Chef, the fun movie I watched with an actual pastry chef-friend

WATCHED Chef the other day. “Last full show,” Jil Bocobo texted me, because Koji Bulahan still had to attend a cell group in church. With us were the Bocobo family of travellers—with Frances and Jed. I'm serious when I say they're travellers. Just recently their father, Tito Tani, went to Surallah, some 20-minute ride from Koronadal. That family has practically been to all the corners of the earth, save maybe Africa, South America, and Antarctica—and we don't know where they'll go next. I listen to their stories and remind myself that there is, in fact, a greater world out there. Lord willing, I hope I'll be able to visit some of those places in the future, too.

Chef is a light-hearted movie. Nothing much happens, but it's so good—so relaxing yet meaningful—that it may be a good break from studying (yes, this is for you, recent med school graduate about take the August boards). My advice: eat something first before going to the cinema. Otherwise your mouth will water, your stomach will churn, at the sight of Cuban sandwiches, Italian pasta, and American grilled cheese.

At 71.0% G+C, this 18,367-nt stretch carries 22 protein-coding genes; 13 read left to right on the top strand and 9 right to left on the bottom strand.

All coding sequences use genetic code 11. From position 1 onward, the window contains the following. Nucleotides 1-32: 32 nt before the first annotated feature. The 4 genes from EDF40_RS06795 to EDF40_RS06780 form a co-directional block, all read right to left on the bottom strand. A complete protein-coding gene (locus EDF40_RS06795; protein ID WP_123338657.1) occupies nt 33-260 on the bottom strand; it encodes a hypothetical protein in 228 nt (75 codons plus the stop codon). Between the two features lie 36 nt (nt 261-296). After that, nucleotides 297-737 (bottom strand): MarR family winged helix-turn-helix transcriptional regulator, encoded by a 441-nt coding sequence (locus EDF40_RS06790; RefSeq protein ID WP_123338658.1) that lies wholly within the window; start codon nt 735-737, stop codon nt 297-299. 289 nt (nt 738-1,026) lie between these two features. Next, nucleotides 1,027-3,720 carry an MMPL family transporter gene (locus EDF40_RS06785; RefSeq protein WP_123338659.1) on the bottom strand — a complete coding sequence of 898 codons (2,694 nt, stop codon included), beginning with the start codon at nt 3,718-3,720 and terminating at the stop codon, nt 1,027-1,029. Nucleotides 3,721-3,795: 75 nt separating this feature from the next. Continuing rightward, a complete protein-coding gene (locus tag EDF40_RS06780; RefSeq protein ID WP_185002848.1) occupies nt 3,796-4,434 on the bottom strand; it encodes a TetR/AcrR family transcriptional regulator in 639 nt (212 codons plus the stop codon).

The movie, too, couldn't have been more appropriate, for Jil just got back from Paris. She did an internship at a world-famous pastry store there, training under one of the world's best. “I relish the fact that I have a pastry chef-friend,” I told her. She gave me scones she baked. They were so good I had to ask for another one—impolite as that may have sounded. Before I went home she gave me cookies. I saved some of them for the next day, and I ate them with my afternoon tea. Heavenly.

Best part was the fact that Chef Carl Casper (Jon Favrou) wore the same glasses that I own.

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